This week is what I like to call a “gift” episode. By that, I mean a character wants to acquire a very hard-to-obtain gift for a friend, and so must join forces with other characters to meet the conditions of obtaining said gift. In this case, it’s Ayase, trying hard to be a good friend to Kirino despite objecting to her hobby. The gift is a one-of-a-kind Meruru figure; but it’s the prize for winning a cosplay contest in Akiba – so faithfully rendered, I quickly recognized many of its landmarks from my visit there, including the Gundam Cafe.
I’ll just say it’s awfully gutsy – and cheeky – for Kyousuke to suggest this particular gift idea to Ayase, knowing full well it would mean asking her to dress up like a character in an indecent anime. (An aside: Ayase and Kirino are voiced by the same seiyus as Arashiko and Mio in MM!; both pairs are friends, and both pairs have issues). Anyway, Ayase declines to dress up, and instead conscripts a model friend of hers who is clearly a ringer.
This is the first time we meet Kanako, who when dolled up, looks exactly like Meruru and wins the contest easily. She’s a bit uppity at times, but seems to genuinely enjoy her role in this crusade. I wonder if we’ve seen the last of her. Meanwhile, I’d like to think Kyousuke has gained some points from Ayase for being so decent and cooperative (though I wouldn’t have so carelessly left her alone amidst all those “male adult” Meruru fans), and yet again, he’s had a role in Kirino’s happiness that she knows nothing about. He’s a good brother…probably why Saori supports him and Kuroneko likes him. Rating: 3.5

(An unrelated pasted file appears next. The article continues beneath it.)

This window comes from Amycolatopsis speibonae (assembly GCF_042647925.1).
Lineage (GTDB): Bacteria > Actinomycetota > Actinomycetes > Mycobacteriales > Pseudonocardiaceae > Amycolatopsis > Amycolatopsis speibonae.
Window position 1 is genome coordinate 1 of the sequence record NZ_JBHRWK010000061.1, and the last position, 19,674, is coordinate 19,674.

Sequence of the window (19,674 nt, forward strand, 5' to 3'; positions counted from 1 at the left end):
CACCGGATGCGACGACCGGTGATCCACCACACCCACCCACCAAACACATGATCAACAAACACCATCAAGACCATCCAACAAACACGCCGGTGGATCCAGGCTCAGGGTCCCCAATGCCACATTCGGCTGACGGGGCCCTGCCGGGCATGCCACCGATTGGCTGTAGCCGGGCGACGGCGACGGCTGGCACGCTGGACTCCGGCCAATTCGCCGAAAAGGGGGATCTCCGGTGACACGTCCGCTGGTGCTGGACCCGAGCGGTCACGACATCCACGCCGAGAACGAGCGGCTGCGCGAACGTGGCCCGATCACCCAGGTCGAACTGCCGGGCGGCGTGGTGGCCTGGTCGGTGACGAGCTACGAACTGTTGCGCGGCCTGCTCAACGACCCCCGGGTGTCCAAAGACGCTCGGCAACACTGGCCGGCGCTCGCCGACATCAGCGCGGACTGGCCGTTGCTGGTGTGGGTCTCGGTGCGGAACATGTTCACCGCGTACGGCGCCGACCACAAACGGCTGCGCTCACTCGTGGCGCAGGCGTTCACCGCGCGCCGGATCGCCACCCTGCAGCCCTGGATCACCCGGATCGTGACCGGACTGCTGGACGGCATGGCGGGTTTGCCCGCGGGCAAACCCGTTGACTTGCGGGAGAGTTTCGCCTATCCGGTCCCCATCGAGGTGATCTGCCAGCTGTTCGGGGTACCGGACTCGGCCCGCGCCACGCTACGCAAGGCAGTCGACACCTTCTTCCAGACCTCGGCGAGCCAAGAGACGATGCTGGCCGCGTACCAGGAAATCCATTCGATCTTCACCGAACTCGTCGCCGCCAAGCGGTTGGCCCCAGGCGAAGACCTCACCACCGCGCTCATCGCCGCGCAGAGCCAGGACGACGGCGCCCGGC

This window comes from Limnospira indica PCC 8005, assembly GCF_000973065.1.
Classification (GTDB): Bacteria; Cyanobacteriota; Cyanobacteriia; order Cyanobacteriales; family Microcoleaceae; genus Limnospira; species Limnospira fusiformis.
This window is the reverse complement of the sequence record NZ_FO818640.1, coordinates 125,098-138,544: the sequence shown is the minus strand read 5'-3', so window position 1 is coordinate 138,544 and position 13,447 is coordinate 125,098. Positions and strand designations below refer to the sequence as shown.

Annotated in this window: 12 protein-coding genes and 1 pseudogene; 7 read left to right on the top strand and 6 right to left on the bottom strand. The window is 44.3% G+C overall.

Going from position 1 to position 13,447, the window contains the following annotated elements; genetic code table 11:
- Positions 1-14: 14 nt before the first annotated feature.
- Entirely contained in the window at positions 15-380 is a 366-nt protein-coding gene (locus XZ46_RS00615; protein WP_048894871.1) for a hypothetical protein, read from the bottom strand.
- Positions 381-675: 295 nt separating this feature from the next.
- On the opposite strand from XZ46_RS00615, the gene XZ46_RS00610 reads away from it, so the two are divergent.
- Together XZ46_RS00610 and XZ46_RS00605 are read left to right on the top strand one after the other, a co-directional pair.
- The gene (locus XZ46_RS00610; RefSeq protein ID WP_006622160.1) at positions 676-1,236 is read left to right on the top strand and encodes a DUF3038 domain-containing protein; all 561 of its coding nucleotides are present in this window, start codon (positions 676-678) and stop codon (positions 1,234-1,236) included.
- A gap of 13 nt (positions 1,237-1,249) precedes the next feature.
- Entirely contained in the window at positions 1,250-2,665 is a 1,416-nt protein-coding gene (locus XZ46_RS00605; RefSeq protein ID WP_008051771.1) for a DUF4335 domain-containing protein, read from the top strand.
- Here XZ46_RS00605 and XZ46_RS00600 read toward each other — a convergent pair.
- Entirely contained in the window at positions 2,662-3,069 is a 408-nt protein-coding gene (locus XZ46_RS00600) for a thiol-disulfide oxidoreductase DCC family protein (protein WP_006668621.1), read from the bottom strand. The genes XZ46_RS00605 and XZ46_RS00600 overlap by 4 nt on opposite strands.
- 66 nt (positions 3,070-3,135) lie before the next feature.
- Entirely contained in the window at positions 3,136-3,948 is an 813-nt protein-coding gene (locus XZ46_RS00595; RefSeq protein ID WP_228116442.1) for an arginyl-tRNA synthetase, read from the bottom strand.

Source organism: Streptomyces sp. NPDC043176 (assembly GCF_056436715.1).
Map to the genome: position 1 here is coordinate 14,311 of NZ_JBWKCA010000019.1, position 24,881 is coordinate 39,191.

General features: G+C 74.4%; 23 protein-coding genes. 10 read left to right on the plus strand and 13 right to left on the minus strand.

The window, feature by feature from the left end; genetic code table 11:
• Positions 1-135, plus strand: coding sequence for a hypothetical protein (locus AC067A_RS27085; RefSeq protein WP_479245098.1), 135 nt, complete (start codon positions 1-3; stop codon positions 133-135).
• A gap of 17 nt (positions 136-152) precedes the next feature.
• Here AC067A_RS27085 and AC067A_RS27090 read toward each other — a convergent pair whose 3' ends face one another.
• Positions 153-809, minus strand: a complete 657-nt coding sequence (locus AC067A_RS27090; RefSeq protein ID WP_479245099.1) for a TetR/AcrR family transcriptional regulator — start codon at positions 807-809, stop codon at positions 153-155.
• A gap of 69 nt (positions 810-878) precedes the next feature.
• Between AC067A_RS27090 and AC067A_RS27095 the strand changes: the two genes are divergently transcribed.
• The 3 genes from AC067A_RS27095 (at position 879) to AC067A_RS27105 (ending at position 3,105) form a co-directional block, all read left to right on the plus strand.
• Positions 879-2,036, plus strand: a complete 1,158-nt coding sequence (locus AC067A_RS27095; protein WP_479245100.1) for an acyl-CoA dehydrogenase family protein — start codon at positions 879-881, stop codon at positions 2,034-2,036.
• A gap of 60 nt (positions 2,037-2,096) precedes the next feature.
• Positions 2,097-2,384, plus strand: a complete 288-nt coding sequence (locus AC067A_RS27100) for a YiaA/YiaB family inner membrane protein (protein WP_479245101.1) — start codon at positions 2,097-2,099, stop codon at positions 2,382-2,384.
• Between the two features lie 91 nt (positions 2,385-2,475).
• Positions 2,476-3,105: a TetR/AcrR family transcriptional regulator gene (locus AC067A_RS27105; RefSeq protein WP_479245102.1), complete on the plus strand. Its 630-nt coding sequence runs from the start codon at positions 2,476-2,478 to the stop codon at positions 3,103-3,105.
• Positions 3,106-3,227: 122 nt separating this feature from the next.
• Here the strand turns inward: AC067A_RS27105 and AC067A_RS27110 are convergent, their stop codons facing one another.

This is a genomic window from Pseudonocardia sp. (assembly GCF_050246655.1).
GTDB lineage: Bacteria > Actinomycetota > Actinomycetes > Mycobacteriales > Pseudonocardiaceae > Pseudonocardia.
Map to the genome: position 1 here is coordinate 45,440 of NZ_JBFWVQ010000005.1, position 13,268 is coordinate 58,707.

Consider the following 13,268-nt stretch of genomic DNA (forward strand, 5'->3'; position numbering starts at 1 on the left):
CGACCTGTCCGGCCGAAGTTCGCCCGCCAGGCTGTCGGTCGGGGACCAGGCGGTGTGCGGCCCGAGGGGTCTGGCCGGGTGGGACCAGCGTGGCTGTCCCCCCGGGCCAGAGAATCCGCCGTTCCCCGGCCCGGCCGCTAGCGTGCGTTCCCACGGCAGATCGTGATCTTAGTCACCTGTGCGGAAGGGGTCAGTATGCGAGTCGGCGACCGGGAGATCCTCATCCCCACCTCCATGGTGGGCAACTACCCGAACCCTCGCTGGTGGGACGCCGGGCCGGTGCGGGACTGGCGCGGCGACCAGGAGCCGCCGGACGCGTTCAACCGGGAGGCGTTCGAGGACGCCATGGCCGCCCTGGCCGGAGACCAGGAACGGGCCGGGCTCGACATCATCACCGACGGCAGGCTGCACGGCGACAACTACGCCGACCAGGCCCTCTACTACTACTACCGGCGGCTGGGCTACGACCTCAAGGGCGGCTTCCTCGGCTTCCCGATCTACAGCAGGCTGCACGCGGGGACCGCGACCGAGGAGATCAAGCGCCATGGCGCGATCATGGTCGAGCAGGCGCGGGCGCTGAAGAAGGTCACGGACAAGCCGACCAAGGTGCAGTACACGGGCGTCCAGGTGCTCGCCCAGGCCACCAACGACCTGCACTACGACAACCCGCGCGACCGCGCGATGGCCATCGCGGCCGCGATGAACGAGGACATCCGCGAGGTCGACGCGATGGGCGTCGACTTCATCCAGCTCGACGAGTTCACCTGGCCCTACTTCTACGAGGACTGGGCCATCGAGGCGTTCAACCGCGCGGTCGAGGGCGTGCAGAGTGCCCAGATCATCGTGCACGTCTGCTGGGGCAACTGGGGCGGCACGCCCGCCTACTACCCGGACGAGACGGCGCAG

After Tarou spent so much time with Mio, Arashiko take it upon herself to train to become more like her. It’s become readily apparent that not only is Tarou an extreme masochist, but Mio is an extreme sadist for always whaling on him (an ordinary girl would fall somewhere between Mio and Arashiko). So Arashiko tries to out-sadist the sadist by challenging Mio to a duel – with Tarou as the prize.
They then proceed to try to out-excite Tarou making use of cosplay, silence, and found objects. Mio’s naughty nun beats Arashiko’s naughty crossing guard, but Arashiko counters with a superior act of silence, defeating Mio’s boxing miming with a blizzard of abusive texts. The third challenge descends into anarchy and a draw, as all of the abuse overwhelms Tarou into unconsciousness.
When he comes to, Arashiko is there to explain her actions (she’s been confusing the hell out of him the whole time). He points out that he doesn’t necessarily prefer sadists, he’s just most vulnerable to their abuse; he likes Arashiko the way she normally is . And we’re all back to normal! However, judging by how game Mio was to try to beat Arashiko for Tarou, it’s clear she feels something for him…even if it’s just the urge to beat him, that’s a form of affection. Rating: 3
Every week is a learning experience for Moritaka and Akito. Their work is good, but it’s not the right kind of good, not yet. When they meet up in the editorial department with Hattori, the Editor-in-Chief interrupts and corrects Hattori, saying good manga will be published. This guy knew Moritaka’s uncle, and was the one who let him go from Jack due to lack of new work.
To take an interest in Moritaka’s future shows that he sees promise in the duo. This meeting also acknowledges Eiji Nizuma’s incredible talent for marketable manga, but they doubt his stuff will ever be deep or mature enough for older readers. After sending the guys off to make more Jump-like names, Hattori realizes the error of his strategy: he shouldn’t be pressing them to make universally appealing manga, but rather a niche manga, something that just over half of readers like, but 20% love. This will make it publishable without sacrificing their individuality.
This week is devoid of Miho but features plenty of Aiko hanging around. She wants to go on dates with Akito despite agreeing to a relationship in which dates would be few and far between, due to his workload. It’s interesting to see the contrast between Akito and Aiko, who are a far more conventional couple, than Moritaka and Miho’s far more conservative gameplan, which Aiko calls “super-weird.”
She may have a point; where’s the harm in them hanging out from time to time? But Moritaka won’t budge: if she’s truly his soul mate, the course they’ve decided on will prove to be the right one for them. Rating: 3.5